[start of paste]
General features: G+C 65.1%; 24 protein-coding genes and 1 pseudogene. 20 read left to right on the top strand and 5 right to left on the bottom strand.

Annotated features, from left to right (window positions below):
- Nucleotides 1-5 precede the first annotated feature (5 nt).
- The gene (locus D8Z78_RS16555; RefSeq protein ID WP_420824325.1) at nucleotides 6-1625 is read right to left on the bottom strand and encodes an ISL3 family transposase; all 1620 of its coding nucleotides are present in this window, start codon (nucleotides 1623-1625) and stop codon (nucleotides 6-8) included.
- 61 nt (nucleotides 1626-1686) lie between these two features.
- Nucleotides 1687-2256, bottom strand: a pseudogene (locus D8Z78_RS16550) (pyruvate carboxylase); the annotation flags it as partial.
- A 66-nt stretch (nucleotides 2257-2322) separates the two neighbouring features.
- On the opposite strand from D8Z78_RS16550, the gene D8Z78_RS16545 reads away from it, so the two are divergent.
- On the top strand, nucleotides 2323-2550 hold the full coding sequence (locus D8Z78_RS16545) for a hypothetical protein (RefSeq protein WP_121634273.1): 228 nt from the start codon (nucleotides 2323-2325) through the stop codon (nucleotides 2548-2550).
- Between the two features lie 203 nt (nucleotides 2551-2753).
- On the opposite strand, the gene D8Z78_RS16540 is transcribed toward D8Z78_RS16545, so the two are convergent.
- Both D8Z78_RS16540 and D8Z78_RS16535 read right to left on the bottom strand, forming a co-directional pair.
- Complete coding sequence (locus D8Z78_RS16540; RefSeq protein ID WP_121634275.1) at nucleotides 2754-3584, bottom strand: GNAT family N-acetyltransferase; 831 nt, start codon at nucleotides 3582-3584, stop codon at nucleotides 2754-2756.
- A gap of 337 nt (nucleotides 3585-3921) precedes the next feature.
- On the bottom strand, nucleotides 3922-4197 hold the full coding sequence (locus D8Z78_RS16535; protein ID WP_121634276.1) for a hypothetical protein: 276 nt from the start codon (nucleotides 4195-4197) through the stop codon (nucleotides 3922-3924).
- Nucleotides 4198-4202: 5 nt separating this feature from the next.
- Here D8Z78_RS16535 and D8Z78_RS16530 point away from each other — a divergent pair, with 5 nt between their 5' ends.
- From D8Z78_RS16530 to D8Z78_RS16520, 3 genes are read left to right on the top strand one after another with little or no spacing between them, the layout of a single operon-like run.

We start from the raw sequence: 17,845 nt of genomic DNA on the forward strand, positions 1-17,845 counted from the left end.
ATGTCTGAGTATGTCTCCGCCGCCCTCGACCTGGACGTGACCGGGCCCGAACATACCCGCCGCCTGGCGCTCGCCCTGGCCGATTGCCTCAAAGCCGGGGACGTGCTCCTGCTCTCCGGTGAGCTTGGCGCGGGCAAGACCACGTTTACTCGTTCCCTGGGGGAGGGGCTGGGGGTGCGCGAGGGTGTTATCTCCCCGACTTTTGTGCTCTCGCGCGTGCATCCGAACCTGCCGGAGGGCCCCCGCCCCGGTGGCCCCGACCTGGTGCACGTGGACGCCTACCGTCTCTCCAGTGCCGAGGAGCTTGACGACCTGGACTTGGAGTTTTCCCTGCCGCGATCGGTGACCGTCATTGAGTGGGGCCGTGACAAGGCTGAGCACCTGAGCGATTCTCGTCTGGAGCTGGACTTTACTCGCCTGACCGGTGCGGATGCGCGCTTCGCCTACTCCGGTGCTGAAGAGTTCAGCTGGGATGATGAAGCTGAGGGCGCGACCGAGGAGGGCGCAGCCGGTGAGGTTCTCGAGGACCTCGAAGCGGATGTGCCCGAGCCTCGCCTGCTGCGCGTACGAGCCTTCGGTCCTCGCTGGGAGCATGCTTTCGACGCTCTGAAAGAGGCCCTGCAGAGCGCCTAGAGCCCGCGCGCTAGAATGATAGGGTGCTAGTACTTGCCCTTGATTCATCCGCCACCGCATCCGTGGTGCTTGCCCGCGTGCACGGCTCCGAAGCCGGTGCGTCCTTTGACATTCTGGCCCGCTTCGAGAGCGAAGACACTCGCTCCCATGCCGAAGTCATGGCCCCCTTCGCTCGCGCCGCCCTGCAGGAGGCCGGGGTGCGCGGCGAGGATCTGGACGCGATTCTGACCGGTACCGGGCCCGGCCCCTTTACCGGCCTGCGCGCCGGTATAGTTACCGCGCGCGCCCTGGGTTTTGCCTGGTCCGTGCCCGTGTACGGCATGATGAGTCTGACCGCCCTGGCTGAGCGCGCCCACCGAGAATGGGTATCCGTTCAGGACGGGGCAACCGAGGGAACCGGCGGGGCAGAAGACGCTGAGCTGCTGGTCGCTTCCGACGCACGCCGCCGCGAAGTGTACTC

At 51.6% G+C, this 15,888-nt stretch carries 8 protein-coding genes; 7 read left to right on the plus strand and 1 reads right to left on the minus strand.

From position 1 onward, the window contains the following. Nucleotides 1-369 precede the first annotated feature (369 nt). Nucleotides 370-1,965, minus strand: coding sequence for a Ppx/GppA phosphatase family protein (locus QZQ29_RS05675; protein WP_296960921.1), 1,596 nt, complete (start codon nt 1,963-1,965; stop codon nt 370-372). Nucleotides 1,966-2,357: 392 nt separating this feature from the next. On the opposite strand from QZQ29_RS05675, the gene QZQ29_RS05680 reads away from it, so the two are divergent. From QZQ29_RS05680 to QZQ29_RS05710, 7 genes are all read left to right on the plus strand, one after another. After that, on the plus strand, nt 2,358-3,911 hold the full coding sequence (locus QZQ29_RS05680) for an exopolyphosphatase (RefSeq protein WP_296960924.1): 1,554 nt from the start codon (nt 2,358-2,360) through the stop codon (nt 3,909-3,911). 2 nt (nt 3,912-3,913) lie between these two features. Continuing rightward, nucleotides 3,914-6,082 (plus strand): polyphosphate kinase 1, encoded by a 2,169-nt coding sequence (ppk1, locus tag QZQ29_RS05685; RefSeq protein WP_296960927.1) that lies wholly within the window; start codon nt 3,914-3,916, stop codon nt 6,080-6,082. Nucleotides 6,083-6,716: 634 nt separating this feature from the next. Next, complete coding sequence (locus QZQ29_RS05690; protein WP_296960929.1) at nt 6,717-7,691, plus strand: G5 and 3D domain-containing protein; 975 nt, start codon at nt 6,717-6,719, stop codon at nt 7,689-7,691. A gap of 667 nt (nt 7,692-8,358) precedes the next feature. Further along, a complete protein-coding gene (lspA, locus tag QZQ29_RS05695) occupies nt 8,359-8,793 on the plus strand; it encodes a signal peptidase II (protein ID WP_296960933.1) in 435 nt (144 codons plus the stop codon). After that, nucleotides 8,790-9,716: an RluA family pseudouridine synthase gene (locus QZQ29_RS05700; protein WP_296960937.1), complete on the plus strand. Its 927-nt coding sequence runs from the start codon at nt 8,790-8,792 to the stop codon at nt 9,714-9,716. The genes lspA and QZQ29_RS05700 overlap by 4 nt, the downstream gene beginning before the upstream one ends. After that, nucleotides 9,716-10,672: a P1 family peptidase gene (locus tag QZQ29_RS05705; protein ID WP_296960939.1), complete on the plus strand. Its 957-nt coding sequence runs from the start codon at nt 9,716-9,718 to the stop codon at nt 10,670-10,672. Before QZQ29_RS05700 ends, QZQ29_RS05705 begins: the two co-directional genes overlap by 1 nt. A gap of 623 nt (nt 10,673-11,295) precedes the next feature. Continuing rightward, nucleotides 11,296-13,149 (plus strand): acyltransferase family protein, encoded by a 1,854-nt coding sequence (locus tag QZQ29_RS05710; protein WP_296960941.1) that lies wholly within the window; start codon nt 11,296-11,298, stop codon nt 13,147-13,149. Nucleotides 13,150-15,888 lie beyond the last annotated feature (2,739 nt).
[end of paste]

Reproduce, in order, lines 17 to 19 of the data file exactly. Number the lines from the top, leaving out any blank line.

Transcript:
- Here D8Z78_RS16535 and D8Z78_RS16530 point away from each other — a divergent pair, with 5 nt between their 5' ends.
- From D8Z78_RS16530 to D8Z78_RS16520, 3 genes are read left to right on the top strand one after another with little or no spacing between them, the layout of a single operon-like run.

We start from the raw sequence: 17,845 nt of genomic DNA on the forward strand, positions 1-17,845 counted from the left end.